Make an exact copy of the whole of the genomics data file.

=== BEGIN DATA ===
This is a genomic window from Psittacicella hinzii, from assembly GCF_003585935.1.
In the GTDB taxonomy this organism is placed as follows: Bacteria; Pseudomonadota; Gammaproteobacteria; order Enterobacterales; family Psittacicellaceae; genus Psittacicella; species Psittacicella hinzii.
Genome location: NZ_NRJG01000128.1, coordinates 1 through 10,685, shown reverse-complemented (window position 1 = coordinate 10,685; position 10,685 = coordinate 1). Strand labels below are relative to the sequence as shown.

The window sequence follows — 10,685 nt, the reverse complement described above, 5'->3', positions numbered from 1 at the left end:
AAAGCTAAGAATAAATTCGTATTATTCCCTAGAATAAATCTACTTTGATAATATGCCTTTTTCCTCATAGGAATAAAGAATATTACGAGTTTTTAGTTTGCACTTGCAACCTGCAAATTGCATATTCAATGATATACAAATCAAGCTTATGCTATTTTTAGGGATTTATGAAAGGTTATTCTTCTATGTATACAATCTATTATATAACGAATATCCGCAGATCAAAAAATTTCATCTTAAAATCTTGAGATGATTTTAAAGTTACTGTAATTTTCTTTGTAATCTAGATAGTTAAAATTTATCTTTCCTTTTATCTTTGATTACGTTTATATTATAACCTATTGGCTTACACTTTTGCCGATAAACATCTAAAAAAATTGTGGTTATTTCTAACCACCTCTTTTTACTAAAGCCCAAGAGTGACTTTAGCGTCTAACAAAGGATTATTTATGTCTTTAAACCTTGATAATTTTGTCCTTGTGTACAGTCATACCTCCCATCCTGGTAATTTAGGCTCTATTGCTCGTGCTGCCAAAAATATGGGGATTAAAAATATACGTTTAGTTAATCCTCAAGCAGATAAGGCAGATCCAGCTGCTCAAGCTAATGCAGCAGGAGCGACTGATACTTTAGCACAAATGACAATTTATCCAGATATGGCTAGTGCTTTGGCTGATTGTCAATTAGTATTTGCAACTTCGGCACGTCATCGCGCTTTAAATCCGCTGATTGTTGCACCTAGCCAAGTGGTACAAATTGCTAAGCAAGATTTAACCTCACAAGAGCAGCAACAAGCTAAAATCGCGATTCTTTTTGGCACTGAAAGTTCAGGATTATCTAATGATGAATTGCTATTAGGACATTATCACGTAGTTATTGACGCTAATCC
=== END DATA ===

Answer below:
This is a genomic window from Psittacicella hinzii, from assembly GCF_003585935.1.
In the GTDB taxonomy this organism is placed as follows: Bacteria; Pseudomonadota; Gammaproteobacteria; order Enterobacterales; family Psittacicellaceae; genus Psittacicella; species Psittacicella hinzii.
Genome location: NZ_NRJG01000128.1, coordinates 1 through 10,685, shown reverse-complemented (window position 1 = coordinate 10,685; position 10,685 = coordinate 1). Strand labels below are relative to the sequence as shown.

The window sequence follows — 10,685 nt, the reverse complement described above, 5'->3', positions numbered from 1 at the left end:
AAAGCTAAGAATAAATTCGTATTATTCCCTAGAATAAATCTACTTTGATAATATGCCTTTTTCCTCATAGGAATAAAGAATATTACGAGTTTTTAGTTTGCACTTGCAACCTGCAAATTGCATATTCAATGATATACAAATCAAGCTTATGCTATTTTTAGGGATTTATGAAAGGTTATTCTTCTATGTATACAATCTATTATATAACGAATATCCGCAGATCAAAAAATTTCATCTTAAAATCTTGAGATGATTTTAAAGTTACTGTAATTTTCTTTGTAATCTAGATAGTTAAAATTTATCTTTCCTTTTATCTTTGATTACGTTTATATTATAACCTATTGGCTTACACTTTTGCCGATAAACATCTAAAAAAATTGTGGTTATTTCTAACCACCTCTTTTTACTAAAGCCCAAGAGTGACTTTAGCGTCTAACAAAGGATTATTTATGTCTTTAAACCTTGATAATTTTGTCCTTGTGTACAGTCATACCTCCCATCCTGGTAATTTAGGCTCTATTGCTCGTGCTGCCAAAAATATGGGGATTAAAAATATACGTTTAGTTAATCCTCAAGCAGATAAGGCAGATCCAGCTGCTCAAGCTAATGCAGCAGGAGCGACTGATACTTTAGCACAAATGACAATTTATCCAGATATGGCTAGTGCTTTGGCTGATTGTCAATTAGTATTTGCAACTTCGGCACGTCATCGCGCTTTAAATCCGCTGATTGTTGCACCTAGCCAAGTGGTACAAATTGCTAAGCAAGATTTAACCTCACAAGAGCAGCAACAAGCTAAAATCGCGATTCTTTTTGGCACTGAAAGTTCAGGATTATCTAATGATGAATTGCTATTAGGACATTATCACGTAGTTATTGACGCTAATCC